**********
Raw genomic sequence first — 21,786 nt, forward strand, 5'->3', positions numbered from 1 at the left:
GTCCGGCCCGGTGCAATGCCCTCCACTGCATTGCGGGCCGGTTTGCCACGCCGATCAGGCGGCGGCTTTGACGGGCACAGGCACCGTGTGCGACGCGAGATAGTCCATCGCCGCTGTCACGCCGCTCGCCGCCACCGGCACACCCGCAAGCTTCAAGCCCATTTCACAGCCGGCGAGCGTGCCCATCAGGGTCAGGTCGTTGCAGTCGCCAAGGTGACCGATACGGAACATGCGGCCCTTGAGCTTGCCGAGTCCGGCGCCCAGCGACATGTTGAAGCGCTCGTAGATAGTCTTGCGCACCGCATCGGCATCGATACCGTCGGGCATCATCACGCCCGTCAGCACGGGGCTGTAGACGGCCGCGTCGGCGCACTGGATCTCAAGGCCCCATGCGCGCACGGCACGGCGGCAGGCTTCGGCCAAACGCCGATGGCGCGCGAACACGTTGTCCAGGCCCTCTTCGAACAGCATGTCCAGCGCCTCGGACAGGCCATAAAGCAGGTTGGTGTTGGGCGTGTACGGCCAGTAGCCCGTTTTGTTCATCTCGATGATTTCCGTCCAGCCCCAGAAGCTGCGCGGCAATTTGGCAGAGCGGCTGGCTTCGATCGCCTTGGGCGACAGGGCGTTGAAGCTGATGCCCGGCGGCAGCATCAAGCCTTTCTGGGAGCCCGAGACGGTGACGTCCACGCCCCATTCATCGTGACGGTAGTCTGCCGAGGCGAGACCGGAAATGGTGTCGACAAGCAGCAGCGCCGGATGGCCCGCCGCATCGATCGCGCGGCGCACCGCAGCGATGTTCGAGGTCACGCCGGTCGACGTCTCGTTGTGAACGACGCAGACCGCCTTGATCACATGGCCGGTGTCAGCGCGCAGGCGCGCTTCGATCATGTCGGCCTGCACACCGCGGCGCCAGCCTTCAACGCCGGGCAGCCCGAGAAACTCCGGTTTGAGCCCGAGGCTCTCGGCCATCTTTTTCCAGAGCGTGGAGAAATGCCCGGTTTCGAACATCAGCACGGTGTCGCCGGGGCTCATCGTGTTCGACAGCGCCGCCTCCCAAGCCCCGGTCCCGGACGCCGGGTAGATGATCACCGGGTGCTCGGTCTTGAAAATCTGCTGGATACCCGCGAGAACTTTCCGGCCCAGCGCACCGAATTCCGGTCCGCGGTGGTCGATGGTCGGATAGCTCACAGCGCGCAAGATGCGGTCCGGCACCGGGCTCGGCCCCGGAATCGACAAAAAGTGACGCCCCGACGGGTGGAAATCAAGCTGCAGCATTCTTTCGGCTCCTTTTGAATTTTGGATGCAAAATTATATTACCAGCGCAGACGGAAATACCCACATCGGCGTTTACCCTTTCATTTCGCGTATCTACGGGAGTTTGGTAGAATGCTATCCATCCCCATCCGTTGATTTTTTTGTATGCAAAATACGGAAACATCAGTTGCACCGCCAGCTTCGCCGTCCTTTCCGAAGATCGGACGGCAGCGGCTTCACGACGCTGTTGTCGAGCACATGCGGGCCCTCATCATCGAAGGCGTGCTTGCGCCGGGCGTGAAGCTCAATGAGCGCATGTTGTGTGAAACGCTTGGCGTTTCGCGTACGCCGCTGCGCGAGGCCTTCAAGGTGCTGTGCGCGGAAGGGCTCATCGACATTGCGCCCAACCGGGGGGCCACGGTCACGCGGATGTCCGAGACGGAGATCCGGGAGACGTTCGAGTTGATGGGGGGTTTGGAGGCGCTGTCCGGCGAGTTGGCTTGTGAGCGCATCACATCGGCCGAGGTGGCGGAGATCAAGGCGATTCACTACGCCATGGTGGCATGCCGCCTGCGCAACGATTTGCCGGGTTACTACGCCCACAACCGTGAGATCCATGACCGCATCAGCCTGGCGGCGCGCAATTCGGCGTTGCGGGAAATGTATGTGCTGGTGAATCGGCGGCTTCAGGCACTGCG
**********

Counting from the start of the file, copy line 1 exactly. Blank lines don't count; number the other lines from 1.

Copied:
Raw genomic sequence first — 21,786 nt, forward strand, 5'->3', positions numbered from 1 at the left: